The vacuum tube’s forgotten rival: magnetic amplifiers #VintageComputing @IEEESpectrum

During the Second World War, the German military developed what were at the time some very sophisticated technologies, including the V-2 rockets it used to rain destruction on London. Yet the V-2, along with much other German military hardware, depended on an obscure and seemingly antiquated component  called the magnetic amplifier or mag amp.

In the United States, mag amps had long been considered obsolete—“too slow, cumbersome, and inefficient to be taken seriously,” according to one source. So U.S. military-electronics experts of that era were baffled by the extensive German use of this device, which they first learned about from interrogating German prisoners of war. What did the Third Reich’s engineers know that had eluded the Americans?

After the war, U.S. intelligence officers scoured Germany for useful scientific and technical information. Four hundred experts sifted through billions of pages of documents and shipped 3.5 million microfilmed pages back to the United States, along with almost 200 tons of German industrial equipment. Among this mass of information and equipment was the secret of Germany’s magnetic amplifiers: metal alloys that made these devices compact, efficient, and reliable.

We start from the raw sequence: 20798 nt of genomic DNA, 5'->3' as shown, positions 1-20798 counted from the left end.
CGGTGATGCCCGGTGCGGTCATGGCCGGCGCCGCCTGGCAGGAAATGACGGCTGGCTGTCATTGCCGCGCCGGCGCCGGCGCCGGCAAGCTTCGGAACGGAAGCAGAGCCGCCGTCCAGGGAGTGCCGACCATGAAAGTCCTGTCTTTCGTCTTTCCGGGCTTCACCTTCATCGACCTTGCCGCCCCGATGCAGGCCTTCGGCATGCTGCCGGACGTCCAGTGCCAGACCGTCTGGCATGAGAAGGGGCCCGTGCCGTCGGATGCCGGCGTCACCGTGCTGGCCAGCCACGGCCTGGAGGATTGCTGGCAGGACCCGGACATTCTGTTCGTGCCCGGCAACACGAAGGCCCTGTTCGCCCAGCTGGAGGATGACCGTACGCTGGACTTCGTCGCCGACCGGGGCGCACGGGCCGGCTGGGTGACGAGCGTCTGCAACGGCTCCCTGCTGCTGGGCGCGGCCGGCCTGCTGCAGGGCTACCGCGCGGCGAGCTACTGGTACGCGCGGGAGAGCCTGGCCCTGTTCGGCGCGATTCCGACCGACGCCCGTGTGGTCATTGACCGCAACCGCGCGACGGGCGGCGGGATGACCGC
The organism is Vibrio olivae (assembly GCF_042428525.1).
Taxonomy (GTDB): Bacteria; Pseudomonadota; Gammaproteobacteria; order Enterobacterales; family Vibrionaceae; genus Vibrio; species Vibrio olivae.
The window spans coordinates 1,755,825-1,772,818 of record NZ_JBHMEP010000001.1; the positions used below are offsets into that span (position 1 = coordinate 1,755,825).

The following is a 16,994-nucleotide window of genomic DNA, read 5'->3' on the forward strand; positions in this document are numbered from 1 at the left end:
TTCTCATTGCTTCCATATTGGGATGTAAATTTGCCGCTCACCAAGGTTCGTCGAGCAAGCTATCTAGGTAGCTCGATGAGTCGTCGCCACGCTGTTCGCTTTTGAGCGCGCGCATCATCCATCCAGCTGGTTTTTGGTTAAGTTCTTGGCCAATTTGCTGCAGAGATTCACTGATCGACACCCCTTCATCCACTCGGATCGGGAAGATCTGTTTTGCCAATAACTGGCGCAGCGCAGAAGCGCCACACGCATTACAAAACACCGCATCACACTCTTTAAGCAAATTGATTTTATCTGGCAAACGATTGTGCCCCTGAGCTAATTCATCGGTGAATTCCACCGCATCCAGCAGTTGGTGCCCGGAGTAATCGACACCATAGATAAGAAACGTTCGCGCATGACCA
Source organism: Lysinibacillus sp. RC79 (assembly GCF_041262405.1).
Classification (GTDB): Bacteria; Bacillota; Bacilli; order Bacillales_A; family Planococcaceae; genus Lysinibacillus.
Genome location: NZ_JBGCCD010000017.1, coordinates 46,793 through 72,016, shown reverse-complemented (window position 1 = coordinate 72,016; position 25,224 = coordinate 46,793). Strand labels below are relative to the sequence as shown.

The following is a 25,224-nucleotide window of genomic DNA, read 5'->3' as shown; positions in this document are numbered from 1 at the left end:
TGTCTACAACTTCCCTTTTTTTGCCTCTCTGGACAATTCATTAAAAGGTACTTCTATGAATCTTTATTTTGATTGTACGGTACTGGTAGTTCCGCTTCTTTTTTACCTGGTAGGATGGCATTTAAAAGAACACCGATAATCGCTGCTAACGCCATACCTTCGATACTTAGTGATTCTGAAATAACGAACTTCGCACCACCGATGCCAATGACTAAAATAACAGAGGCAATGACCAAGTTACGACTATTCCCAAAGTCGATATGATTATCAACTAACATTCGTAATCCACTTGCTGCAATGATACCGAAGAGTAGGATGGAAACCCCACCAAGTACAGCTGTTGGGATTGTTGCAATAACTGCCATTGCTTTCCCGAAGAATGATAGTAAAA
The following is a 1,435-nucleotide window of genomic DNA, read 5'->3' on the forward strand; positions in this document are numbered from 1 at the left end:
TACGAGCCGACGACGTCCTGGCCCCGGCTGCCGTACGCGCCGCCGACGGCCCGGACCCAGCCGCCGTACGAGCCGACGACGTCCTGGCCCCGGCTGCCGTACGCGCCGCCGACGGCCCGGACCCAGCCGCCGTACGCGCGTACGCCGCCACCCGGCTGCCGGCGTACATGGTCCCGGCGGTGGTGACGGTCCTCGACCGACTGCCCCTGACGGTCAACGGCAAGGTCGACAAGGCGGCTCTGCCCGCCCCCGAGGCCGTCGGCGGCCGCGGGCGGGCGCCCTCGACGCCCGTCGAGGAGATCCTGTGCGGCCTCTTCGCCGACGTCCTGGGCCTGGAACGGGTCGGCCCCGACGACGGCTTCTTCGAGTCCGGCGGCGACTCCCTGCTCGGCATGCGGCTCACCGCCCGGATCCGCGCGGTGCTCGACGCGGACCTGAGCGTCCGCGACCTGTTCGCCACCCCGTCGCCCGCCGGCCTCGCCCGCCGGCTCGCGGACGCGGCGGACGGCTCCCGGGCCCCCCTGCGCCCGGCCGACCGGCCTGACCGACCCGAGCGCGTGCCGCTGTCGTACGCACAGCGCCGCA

U.S. engineers were soon able to reproduce those alloys. As a result, the 1950s and ’60s saw a renaissance for magnetic amplifiers, during which they were used extensively in the military, aerospace, and other industries. They even appeared in some early solid-state digital computers before giving way entirely to transistors. Nowadays, that history is all but forgotten.

Read about the history of magnetic amplifiers and their use in computing in IEEE Spectrum.

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